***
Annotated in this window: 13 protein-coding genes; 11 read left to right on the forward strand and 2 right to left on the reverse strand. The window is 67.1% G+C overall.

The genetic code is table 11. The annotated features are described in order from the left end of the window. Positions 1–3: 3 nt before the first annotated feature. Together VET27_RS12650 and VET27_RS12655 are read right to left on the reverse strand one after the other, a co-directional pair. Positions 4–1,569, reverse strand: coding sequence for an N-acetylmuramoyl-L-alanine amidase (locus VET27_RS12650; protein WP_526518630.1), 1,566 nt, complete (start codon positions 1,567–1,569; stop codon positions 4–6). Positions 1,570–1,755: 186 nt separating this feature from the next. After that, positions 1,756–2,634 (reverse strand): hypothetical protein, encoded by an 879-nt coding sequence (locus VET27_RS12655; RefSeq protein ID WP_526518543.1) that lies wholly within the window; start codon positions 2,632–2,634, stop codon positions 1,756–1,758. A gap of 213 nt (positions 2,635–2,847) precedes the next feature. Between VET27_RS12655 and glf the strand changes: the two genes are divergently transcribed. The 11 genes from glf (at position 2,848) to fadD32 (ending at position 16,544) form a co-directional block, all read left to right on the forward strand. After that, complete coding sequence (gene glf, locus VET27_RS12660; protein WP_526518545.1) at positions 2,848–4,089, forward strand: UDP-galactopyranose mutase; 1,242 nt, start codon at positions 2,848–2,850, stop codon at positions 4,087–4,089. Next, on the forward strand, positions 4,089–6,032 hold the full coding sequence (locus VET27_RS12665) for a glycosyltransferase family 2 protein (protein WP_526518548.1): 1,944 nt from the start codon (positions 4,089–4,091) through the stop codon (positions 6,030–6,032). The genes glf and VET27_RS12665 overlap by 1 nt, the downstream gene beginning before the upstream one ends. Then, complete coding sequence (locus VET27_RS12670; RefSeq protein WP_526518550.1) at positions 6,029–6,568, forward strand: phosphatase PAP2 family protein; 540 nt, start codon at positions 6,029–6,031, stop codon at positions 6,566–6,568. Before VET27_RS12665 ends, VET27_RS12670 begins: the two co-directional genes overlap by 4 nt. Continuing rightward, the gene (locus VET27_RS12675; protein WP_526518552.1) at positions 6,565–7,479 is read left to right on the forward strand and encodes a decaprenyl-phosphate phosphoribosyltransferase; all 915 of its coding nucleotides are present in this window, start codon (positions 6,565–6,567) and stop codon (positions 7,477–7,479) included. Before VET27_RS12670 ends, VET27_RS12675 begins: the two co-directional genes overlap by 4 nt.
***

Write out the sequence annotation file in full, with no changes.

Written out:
Annotated in this window: 13 protein-coding genes; 11 read left to right on the forward strand and 2 right to left on the reverse strand. The window is 67.1% G+C overall.

The genetic code is table 11. The annotated features are described in order from the left end of the window. Positions 1–3: 3 nt before the first annotated feature. Together VET27_RS12650 and VET27_RS12655 are read right to left on the reverse strand one after the other, a co-directional pair. Positions 4–1,569, reverse strand: coding sequence for an N-acetylmuramoyl-L-alanine amidase (locus VET27_RS12650; protein WP_526518630.1), 1,566 nt, complete (start codon positions 1,567–1,569; stop codon positions 4–6). Positions 1,570–1,755: 186 nt separating this feature from the next. After that, positions 1,756–2,634 (reverse strand): hypothetical protein, encoded by an 879-nt coding sequence (locus VET27_RS12655; RefSeq protein ID WP_526518543.1) that lies wholly within the window; start codon positions 2,632–2,634, stop codon positions 1,756–1,758. A gap of 213 nt (positions 2,635–2,847) precedes the next feature. Between VET27_RS12655 and glf the strand changes: the two genes are divergently transcribed. The 11 genes from glf (at position 2,848) to fadD32 (ending at position 16,544) form a co-directional block, all read left to right on the forward strand. After that, complete coding sequence (gene glf, locus VET27_RS12660; protein WP_526518545.1) at positions 2,848–4,089, forward strand: UDP-galactopyranose mutase; 1,242 nt, start codon at positions 2,848–2,850, stop codon at positions 4,087–4,089. Next, on the forward strand, positions 4,089–6,032 hold the full coding sequence (locus VET27_RS12665) for a glycosyltransferase family 2 protein (protein WP_526518548.1): 1,944 nt from the start codon (positions 4,089–4,091) through the stop codon (positions 6,030–6,032). The genes glf and VET27_RS12665 overlap by 1 nt, the downstream gene beginning before the upstream one ends. Then, complete coding sequence (locus VET27_RS12670; RefSeq protein WP_526518550.1) at positions 6,029–6,568, forward strand: phosphatase PAP2 family protein; 540 nt, start codon at positions 6,029–6,031, stop codon at positions 6,566–6,568. Before VET27_RS12665 ends, VET27_RS12670 begins: the two co-directional genes overlap by 4 nt. Continuing rightward, the gene (locus VET27_RS12675; protein WP_526518552.1) at positions 6,565–7,479 is read left to right on the forward strand and encodes a decaprenyl-phosphate phosphoribosyltransferase; all 915 of its coding nucleotides are present in this window, start codon (positions 6,565–6,567) and stop codon (positions 7,477–7,479) included. Before VET27_RS12670 ends, VET27_RS12675 begins: the two co-directional genes overlap by 4 nt.